Sodexo as a business

By Shane Emaus

“I can’t believe I have to eat this every day.”

“I pay $8 a meal for this?”

“Baked Captain Crunch isn’t dessert.”

I have muttered all three of these statements regarding the company that provides our food service here on campus.

It’s no secret that the attitude toward Sodexo is generally negative around campus.

However, I’m writing this article to make a case for students to have a more sympathetic viewpoint toward the people who work hard to provide us with quality meals almost each and every day.

Some people may wonder why Sodexo doesn’t constantly offer us five-star meals on a daily basis. To understand the reason for this, one has to understand the difference between the type of business that Sodexo runs and the type of business that a typical restaurant runs.

A restaurant is able to charge its customers after they order using food prices that are calculated based on the cost of ingredients, labor and miscellaneous other expenses that went into the meal.

This ensures that, as long as the restaurant has enough customers to cover their fixed costs, the restaurant comes out at a profit. Sodexo, on the other hand, runs its business at Olivet largely through a buffet-style food service.

Students pay for all their meals up front, and since they utilize the buffet-style meals, Sodexo can’t cap the amount we consume at the exact point when the company starts to lose money.

In order for Sodexo to ensure that they simply break even, they have to take a number of factors into account.

First, they have to provide students with nutritious, high quality and a variety of foods. At the same time, they have to provide us with food that doesn’t draw so much demand that it causes them to lose money.

I am on the food service committee here at Olivet. During one meeting, Sodexo’s new general manager gave an example of a situation where a decision to change something ended up costing the company a significant amount of money.

For example, when they decided to change the type of bread served in the sandwich line, Sodexo lost more than $400 in a single day. If they had stayed with the original bread, they would have at least broken even.

In other words, it doesn’t make financial sense for Sodexo to have its employees use organic cage-free large eggs to make every single omelet, because they would undoubtedly lose money due to the nature of the business.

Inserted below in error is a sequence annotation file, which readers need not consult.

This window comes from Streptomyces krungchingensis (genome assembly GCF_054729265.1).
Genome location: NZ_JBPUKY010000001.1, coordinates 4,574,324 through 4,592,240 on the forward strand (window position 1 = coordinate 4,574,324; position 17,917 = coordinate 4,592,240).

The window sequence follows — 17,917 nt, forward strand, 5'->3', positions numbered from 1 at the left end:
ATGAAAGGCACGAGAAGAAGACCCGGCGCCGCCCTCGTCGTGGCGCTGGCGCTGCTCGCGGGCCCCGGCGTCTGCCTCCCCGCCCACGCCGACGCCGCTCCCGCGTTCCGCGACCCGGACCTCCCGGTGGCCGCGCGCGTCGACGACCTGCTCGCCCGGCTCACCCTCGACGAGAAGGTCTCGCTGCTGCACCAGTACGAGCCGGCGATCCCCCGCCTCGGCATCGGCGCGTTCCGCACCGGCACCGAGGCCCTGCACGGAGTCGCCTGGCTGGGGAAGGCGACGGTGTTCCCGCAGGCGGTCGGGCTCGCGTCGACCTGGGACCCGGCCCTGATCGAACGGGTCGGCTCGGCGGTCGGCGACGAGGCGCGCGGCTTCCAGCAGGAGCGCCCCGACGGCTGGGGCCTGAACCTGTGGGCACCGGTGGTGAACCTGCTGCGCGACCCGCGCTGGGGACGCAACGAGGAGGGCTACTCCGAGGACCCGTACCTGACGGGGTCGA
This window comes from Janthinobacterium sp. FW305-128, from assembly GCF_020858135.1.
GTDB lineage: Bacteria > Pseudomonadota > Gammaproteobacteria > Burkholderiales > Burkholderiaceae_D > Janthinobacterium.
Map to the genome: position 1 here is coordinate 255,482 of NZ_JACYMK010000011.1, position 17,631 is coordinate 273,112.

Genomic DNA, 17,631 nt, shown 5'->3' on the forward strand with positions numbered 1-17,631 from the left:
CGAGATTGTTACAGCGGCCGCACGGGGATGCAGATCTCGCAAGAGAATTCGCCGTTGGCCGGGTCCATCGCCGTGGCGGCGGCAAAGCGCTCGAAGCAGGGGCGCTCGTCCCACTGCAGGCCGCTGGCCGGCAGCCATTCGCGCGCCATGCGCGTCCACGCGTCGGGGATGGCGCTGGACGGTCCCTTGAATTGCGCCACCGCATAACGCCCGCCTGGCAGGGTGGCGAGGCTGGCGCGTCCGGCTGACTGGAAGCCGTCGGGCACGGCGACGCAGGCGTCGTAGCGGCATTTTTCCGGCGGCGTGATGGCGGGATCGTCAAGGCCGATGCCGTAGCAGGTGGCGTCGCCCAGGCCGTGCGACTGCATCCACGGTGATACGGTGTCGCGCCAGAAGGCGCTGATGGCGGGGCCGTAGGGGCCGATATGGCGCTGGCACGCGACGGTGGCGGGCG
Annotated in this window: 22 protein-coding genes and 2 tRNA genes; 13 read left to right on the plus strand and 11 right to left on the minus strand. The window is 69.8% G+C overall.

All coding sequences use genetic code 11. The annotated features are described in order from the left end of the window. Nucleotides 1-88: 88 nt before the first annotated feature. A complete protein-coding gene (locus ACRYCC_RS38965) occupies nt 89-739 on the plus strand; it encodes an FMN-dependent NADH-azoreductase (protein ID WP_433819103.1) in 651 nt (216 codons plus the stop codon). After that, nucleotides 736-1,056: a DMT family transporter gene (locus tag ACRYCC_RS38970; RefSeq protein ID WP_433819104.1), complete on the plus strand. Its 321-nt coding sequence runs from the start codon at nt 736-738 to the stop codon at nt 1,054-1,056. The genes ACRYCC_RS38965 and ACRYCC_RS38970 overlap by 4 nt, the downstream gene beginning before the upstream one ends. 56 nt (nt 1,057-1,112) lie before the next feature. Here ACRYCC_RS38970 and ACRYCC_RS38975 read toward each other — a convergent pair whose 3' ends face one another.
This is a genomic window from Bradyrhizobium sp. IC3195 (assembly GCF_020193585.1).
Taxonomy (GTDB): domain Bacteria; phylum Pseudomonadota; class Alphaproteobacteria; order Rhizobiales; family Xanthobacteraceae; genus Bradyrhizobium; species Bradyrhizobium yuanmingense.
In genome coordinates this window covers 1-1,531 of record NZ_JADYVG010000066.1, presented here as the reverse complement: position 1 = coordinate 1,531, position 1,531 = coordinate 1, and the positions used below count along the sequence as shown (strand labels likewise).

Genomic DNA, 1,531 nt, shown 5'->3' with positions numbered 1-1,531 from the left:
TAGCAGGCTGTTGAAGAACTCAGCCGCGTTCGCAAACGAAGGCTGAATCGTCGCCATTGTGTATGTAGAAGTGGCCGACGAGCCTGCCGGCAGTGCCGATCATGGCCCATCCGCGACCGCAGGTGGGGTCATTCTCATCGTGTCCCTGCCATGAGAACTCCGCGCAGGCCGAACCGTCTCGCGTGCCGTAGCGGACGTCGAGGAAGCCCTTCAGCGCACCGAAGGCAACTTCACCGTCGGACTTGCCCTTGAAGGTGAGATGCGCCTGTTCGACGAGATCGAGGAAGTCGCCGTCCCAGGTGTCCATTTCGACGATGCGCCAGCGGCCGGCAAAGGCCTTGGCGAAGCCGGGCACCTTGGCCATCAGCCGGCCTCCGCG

Now, I am not citing the bread example to justify poor food quality. Actually, I know for a fact that Sodexo’s leaders and managers spend countless hours coming up with new ideas to provide students with the best possible food here on campus.

They are receptive to our ideas as well. A number of changes have taken place since the start of the school year, including a new salad bar setup, new stir-fry options, healthier main-line options, a restored ice cream machine, phenomenal curly fries and sweet potato fries in Red Room, new flatbread pizzas in the retail stores, a new variety of items in Nesbitt, as well as chicken nuggets every single Friday.

Sodexo isn’t perfect. Everyone has had a bad experience with the food service here in one way or another. But it’s important to understand Sodexo is a business, and they are doing their absolute best to provide us with quality meals.

Consider the following: We have the biggest dining room with the largest variety of foods out of any of the Nazarene universities, two great coffee shops that are cheaper than Starbucks in the center of our campus, a quality to-go option in Nesbitt, and subs in Tiger Den that can stand toe-to-toe with Subway any day.

We really do have a good thing going here, and under the leadership of new general manager Jeff Hilligoss, I can assure you that things are only getting better.

Most of the changes I listed have come as a result of our food service committee feedback. If you have any suggestions you would like me to relay to Sodexo management, send me an e-mail, because they do listen.

Shane Emaus is a senior double majoring in accounting and economics/finance and is the VP of Finance of the Associated Student Council. He can be reached at

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